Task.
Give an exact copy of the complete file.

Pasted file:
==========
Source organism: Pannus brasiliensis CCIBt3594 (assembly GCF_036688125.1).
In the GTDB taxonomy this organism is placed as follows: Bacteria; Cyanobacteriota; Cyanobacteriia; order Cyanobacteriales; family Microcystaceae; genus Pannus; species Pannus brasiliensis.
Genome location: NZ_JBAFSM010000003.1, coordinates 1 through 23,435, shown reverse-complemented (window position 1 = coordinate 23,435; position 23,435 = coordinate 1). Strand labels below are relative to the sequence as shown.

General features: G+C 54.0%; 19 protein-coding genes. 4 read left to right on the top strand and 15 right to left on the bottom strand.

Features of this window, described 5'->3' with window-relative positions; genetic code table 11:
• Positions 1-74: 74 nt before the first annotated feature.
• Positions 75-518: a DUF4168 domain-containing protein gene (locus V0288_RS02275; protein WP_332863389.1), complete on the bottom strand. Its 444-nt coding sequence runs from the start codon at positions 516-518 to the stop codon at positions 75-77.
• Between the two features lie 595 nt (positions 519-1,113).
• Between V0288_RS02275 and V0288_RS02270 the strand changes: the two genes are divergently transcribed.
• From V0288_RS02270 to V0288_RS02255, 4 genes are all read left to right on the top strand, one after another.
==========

Source organism: Pannus brasiliensis CCIBt3594 (assembly GCF_036688125.1).
In the GTDB taxonomy this organism is placed as follows: Bacteria; Cyanobacteriota; Cyanobacteriia; order Cyanobacteriales; family Microcystaceae; genus Pannus; species Pannus brasiliensis.
Genome location: NZ_JBAFSM010000003.1, coordinates 1 through 23,435, shown reverse-complemented (window position 1 = coordinate 23,435; position 23,435 = coordinate 1). Strand labels below are relative to the sequence as shown.

General features: G+C 54.0%; 19 protein-coding genes. 4 read left to right on the top strand and 15 right to left on the bottom strand.

Features of this window, described 5'->3' with window-relative positions; genetic code table 11:
• Positions 1-74: 74 nt before the first annotated feature.
• Positions 75-518: a DUF4168 domain-containing protein gene (locus V0288_RS02275; protein WP_332863389.1), complete on the bottom strand. Its 444-nt coding sequence runs from the start codon at positions 516-518 to the stop codon at positions 75-77.
• Between the two features lie 595 nt (positions 519-1,113).
• Between V0288_RS02275 and V0288_RS02270 the strand changes: the two genes are divergently transcribed.
• From V0288_RS02270 to V0288_RS02255, 4 genes are all read left to right on the top strand, one after another.